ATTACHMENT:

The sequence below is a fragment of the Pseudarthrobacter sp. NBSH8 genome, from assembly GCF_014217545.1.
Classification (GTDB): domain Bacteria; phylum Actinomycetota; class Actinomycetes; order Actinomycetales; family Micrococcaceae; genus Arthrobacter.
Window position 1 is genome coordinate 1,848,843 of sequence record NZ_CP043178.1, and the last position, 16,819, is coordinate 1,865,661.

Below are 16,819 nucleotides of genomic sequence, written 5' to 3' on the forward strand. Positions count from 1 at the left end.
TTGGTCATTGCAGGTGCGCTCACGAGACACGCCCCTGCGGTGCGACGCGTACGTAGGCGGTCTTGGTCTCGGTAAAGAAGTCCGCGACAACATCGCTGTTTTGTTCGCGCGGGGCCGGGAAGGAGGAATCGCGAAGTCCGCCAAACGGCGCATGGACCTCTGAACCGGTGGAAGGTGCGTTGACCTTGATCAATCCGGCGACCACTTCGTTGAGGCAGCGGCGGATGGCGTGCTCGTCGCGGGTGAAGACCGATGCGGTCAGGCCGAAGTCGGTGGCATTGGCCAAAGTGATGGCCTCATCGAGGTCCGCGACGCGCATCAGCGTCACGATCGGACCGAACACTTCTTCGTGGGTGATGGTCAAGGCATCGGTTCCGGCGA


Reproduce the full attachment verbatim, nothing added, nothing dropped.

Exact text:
The sequence below is a fragment of the Pseudarthrobacter sp. NBSH8 genome, from assembly GCF_014217545.1.
Classification (GTDB): domain Bacteria; phylum Actinomycetota; class Actinomycetes; order Actinomycetales; family Micrococcaceae; genus Arthrobacter.
Window position 1 is genome coordinate 1,848,843 of sequence record NZ_CP043178.1, and the last position, 16,819, is coordinate 1,865,661.

Below are 16,819 nucleotides of genomic sequence, written 5' to 3' on the forward strand. Positions count from 1 at the left end.
TTGGTCATTGCAGGTGCGCTCACGAGACACGCCCCTGCGGTGCGACGCGTACGTAGGCGGTCTTGGTCTCGGTAAAGAAGTCCGCGACAACATCGCTGTTTTGTTCGCGCGGGGCCGGGAAGGAGGAATCGCGAAGTCCGCCAAACGGCGCATGGACCTCTGAACCGGTGGAAGGTGCGTTGACCTTGATCAATCCGGCGACCACTTCGTTGAGGCAGCGGCGGATGGCGTGCTCGTCGCGGGTGAAGACCGATGCGGTCAGGCCGAAGTCGGTGGCATTGGCCAAAGTGATGGCCTCATCGAGGTCCGCGACGCGCATCAGCGTCACGATCGGACCGAACACTTCTTCGTGGGTGATGGTCAAGGCATCGGTTCCGGCGA